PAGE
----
Forthcoming talks and posters

Very excited to be presenting at the British Psychological Society’s (BPS) Developmental Psychology conference and the Embodied and Situated Language Processing (ESLP) conference this year!

At BPS, I’ll be presenting a poster for my empirical work looking at the relationship between conceptual development and children’s analogical reasoning as well as giving a talk about conceptual development in an embodied/grounded cognition framework. More details at the BPS conference here.

At ESLP, I’ll be going into a bit more detail about development in embodied/grounded cognition, focusing on how learning words allow for the formation of abstract concepts. More details about the ESLP conference here.

Come and say hello if you’re attending!


The Learning Zone


Some of my colleagues and I from the Centre for Educational Neuroscience will be taking part in the exciting Learning Zone project. If you don’t already know about the Learning Zone, have look – it’s an excellent platform for teachers and researchers to discuss the science of learning. There are ongoing discussions relating to questions that anyone can post and a live chat on a specific topic every fortnight.

Topics include learning and remembering; attention, reward and motivation; early development; adolescence; evidence in the classroom; individual differences; exercise, sleep and diet; mindsets and metacognition; mental health; and making learning difficult.

Get involved!

Learning Zone website: 

Recruiting young scientists for a new study


We will soon be recruiting schools to take part in a new research study that investigating how to make children see analogies more easily. If your school would like to take part or if you have any queries, please to contact me here. We would very much value both your participation in the study and also your input and feedback on our research.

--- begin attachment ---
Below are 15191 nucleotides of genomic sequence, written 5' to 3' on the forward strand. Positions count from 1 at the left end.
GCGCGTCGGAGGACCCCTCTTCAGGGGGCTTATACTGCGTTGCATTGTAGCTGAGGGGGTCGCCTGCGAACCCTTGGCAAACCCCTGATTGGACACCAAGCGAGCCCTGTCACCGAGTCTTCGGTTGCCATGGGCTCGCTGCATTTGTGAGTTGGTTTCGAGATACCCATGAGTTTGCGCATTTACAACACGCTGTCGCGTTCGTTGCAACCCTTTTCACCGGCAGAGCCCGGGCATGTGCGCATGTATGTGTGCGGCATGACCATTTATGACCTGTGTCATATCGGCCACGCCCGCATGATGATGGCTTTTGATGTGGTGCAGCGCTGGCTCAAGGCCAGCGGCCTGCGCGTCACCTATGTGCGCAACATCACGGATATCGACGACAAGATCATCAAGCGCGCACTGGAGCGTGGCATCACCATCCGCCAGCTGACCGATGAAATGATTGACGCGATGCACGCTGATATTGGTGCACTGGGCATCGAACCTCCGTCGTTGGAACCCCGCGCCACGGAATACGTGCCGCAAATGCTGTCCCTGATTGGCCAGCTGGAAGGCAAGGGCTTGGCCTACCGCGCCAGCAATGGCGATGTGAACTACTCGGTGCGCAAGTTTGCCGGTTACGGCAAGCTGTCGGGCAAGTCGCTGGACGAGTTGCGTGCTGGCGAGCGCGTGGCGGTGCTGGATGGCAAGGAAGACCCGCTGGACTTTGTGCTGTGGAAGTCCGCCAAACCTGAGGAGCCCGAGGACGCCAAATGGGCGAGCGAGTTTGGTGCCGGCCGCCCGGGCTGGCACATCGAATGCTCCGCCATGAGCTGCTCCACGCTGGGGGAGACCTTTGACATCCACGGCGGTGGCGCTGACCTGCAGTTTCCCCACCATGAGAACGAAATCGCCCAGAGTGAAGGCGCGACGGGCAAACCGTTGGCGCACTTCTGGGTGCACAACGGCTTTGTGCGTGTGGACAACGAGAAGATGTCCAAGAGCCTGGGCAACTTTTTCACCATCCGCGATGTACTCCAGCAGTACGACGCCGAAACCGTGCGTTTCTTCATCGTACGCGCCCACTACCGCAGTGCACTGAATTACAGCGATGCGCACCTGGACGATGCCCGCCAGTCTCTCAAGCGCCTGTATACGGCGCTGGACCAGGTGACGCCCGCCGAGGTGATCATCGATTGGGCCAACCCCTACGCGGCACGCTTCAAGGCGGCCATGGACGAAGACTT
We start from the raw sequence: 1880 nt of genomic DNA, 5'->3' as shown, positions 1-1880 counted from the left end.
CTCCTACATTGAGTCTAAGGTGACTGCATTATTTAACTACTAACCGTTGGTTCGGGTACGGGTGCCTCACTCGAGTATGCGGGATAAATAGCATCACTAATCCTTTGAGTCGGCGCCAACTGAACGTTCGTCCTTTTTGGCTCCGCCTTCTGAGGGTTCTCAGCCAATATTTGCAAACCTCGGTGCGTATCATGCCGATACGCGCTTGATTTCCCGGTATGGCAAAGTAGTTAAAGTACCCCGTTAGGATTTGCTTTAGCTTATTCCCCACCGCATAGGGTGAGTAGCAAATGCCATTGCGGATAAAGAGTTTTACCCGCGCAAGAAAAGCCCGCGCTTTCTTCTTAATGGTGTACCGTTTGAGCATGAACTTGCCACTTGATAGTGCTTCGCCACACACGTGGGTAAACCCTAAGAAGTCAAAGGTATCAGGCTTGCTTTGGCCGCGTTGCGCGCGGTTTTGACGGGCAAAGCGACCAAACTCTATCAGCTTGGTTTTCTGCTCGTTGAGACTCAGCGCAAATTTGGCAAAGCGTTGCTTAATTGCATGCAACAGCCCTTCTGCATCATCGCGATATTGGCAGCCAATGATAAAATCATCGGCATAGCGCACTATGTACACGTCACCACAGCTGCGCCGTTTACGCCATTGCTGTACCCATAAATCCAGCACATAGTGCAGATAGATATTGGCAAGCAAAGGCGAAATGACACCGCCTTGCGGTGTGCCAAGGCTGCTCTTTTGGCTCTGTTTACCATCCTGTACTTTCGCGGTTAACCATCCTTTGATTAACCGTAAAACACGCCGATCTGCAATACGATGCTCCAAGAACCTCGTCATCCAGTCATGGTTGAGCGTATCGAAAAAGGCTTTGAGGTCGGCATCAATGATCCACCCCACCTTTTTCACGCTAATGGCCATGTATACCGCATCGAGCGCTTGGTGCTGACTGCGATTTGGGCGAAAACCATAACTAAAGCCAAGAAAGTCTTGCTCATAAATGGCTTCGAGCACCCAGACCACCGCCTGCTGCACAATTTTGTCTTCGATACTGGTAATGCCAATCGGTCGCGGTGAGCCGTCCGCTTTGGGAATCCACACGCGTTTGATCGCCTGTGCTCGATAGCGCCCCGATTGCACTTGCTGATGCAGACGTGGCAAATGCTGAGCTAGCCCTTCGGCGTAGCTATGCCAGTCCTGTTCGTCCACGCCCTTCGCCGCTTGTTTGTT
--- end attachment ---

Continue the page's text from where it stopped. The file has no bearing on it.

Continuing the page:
Why analogies?

The ability to form analogies is believed to be a process central to many aspects of children’s learning ranging from language and mathematics to understanding complex concepts within the classroom. The aim of our research is to understand how to enable children to ‘see’ analogies with more ease and then translate this into innovative educational methods.

What will we be doing?

We intend to recruit approximately 120 Year 1 and Year 2 children across London-based and surrounding counties primary schools to take part in the study during late 2017 / early 2018. The study will involve children taking part in two 10-15 minute sessions for each child, the timing of which we can tailor to fit around your teaching and activity schedules. In the first session, children’s non-verbal reasoning will be assessed using standardised tests. In the second session, children will sort a pack of cards into different groups, after which they will play a picture matching game. In previous research, I have found it very useful (and fun!) to deliver lessons about the brain and what brain scientists do, and I would be more than happy to do this again. My colleagues and I also created craft and puzzle based activities for children to work through to use in these sessions which you can see here.

Sounds interesting?

If you would like your school to be involved or would like to know more about the project please contact me by email at or by telephone on 07929 118843.

Poster for Analogy Conference

Here is a copy of the poster for my presentation at the Fourth Analogy conference in Paris. The poster reports on the first study we have conducted using a simple card sorting game to improve children’s analogical reasoning.

Click here for a pdf of the poster.

Analogy conference final


Puzzling brains

The news you have all been waiting for… The second brain puzzle has now been completed and tested! We use these and other resources (more here) to teach children lots of interesting facts about the brain. These were tested at our second Bright Sparks event where children took part in different studies run by the Centre for Educational Neuroscience as well as taking part in lots of fun activities. You can find more details of the Bright Sparks studies here, along with a summary of our findings.

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